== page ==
[wp-hackers] Richer metadata for plugin versions

David Anderson david at wordshell.net
Wed Jul 11 06:57:00 UTC 2012


This is my first post, so a brief introduction: I am David Anderson, a 
Baptist missionary working amongst the urban poor in Eldoret, a large 
town in Kenya (http://david.dw-perspective.org.uk). I am also the author 
WordShell (http://wordshell.net), a tool I developed to help me maintain 
many WordPress websites from the command-line, and since it saved me 
huge amounts of time+money I thought it would be interesting to others 
and decided to try to commercialise (it is both GPL and commercial 
software). I also maintain the free UpdraftPlus back-up plugin 

One challenge when maintaining a lot of websites is, to know which 
plugins need to be updated immediately (e.g. a zero-day security hole), 
and which not (perhaps on your client's website it is better to wait a 
week - some plugin authors upload code with fatal errors in, or they add 
new bugs and fix them 2 hours later, etc.).

A plugin's readme.txt file can contain an "Upgrade Notice", which can be 
processed by a human to attempt to make a decision. However there is no 
standardised format for this, and most plugin authors ignore it.

Am I right in this assessment of the situation?

If so, then it is something that makes it hard for maintainers to make 
intelligent decisions, and impossible to automate or semi-automate them.

Having been chewing over this for the last couple of months, I have this 
proposal: Add a tag to readme.txt, "Latest security update: ". The 
contents of the tag would be the most recent version number that fixed a 
security flaw.
e.g. Latest security update: 0.1.7

Then both humans and robots can know that if you are running a version 
less than 0.1.7, then they should update.

This scheme could be made more sophisticated. For example, perhaps you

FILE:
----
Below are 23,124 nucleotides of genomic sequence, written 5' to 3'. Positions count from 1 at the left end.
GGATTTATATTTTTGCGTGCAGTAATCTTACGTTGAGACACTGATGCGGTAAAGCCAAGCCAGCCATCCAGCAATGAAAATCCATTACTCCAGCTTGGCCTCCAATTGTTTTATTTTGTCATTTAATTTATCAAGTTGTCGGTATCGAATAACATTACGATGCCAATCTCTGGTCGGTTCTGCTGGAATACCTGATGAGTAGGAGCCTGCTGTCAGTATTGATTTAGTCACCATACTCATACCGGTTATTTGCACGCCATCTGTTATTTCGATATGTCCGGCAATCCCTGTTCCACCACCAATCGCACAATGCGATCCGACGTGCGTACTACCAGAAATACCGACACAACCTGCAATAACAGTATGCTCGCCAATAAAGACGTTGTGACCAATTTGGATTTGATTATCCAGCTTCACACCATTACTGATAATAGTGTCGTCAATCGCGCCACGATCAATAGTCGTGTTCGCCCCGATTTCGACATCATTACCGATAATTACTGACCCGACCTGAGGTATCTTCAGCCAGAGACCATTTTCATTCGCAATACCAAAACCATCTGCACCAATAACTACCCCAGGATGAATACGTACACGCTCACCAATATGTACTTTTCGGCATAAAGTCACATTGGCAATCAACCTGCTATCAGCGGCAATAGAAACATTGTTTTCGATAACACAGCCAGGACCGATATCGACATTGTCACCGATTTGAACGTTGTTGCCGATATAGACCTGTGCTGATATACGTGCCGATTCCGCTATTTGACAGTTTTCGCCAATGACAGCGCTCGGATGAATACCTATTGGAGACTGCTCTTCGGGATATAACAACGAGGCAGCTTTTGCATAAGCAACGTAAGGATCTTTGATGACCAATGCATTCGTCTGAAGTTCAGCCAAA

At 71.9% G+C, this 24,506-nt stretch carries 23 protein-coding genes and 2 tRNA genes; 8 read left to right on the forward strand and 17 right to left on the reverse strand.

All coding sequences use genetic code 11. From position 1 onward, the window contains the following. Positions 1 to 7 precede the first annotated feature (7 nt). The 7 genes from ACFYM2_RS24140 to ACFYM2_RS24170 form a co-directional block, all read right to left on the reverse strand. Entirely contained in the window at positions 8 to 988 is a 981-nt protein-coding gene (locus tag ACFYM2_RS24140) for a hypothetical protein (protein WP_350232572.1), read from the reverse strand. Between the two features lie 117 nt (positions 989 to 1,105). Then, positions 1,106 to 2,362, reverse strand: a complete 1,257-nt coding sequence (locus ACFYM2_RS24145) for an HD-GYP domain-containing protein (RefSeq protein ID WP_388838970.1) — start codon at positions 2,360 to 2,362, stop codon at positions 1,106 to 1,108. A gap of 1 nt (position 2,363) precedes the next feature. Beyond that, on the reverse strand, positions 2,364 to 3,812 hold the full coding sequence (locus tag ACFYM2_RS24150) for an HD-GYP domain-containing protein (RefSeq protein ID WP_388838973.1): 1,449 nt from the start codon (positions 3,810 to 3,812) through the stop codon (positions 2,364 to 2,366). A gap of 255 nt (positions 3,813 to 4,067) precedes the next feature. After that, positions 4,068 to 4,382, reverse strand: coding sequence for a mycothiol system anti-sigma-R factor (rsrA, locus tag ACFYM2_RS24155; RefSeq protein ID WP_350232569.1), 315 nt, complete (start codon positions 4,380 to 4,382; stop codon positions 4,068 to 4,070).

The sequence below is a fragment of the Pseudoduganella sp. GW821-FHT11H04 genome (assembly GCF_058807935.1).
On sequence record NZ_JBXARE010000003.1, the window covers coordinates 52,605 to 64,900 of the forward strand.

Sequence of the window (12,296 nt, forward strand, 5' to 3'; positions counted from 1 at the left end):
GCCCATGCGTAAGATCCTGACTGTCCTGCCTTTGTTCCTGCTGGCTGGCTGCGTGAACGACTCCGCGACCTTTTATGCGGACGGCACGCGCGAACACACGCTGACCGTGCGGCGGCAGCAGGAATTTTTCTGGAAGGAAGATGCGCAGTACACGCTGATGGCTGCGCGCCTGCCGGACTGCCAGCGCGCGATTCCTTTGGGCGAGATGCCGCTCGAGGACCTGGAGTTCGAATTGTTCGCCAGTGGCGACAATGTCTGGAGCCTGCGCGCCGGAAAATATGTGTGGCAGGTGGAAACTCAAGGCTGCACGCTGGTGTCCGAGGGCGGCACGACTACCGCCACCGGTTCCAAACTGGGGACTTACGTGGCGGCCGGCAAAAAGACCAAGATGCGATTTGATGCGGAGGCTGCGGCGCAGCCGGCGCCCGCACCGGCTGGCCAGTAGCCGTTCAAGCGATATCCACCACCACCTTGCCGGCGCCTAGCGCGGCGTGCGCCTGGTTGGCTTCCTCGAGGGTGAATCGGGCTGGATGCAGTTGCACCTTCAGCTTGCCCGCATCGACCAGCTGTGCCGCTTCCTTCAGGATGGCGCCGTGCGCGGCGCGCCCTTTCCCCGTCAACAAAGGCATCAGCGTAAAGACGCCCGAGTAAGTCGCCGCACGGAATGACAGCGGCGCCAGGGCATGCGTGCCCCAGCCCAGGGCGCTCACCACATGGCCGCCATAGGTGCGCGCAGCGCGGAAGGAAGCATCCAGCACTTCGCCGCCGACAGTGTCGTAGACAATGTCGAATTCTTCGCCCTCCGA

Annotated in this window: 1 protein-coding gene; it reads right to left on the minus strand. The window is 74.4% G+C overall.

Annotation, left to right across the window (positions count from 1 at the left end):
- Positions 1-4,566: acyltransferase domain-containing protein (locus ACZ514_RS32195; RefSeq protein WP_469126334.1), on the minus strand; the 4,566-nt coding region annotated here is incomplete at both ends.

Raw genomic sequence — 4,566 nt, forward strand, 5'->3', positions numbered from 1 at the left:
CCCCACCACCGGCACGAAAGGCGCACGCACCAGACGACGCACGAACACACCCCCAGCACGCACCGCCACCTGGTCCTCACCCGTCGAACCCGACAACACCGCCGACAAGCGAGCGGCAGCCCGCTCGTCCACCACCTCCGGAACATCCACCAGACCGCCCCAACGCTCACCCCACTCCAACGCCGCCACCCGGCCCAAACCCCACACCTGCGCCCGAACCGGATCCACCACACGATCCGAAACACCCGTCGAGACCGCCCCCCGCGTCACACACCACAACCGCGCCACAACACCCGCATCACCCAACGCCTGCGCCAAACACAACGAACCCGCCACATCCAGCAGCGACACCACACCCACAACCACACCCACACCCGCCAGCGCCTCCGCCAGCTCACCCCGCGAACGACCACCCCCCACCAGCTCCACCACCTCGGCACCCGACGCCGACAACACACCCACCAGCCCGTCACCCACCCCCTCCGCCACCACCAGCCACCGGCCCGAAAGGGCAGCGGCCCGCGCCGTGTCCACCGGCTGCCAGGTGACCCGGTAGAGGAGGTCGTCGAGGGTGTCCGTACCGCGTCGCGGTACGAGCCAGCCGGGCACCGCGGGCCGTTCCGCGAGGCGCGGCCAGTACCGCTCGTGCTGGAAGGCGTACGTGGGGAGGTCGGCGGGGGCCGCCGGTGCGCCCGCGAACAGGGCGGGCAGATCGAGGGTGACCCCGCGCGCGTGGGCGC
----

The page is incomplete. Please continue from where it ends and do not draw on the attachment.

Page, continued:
are running 0.1.5, and the specific security hole did not exist until 
0.1.6. Therefore you do not need to update. So a more sophisticated 
scheme would be instead to indicate vulnerable versions.
e.g. Imagine that 0.1.4 has the security version, but that also the 
whole 0.0.x series had a different hole, and 0.1.1 up to 0.1.3.
Insecure versions: 0.0.*, 0.1.1-0.1.3

If there was a standardised format, involving wildcards (*) and ranges 
(0.1.1 - 0.1.3) and comma/space separation then that could still be 
easily both human and machine parsable.

As a final step, for wordpress.org-hosted plugins, this data ought to be 
exposed through the API so that machines can extract it without needing 
to download the whole plugin. In combination with the already-exposed 
version compatibility data, you could then programmatically know that 
"my present version of the plugin is compatible with my present 
WordPress version and is secure".

Of course, many plugin authors might not deploy this tag. But at least 
for those that do, those maintaining WP websites that are meant to be 
maintained in a conservative manner could reduce their risks, by knowing 
that "my present plugin version is not insecure; I do not need to 
update" for some plugins at least.


- What do people think; would this or a similar addition to readme.txt 
be desirable?
- Are either of the schemes above suitable?
- What would be the way forward to add it? I looked at the descriptions 
of mailing lists, and though this seemed the most suitable one 
(apologies if I blundered), I could not work out who I really needed to 
talk to.

Many thanks,

WordShell - WordPress fast from the CLI - www.wordshell.net

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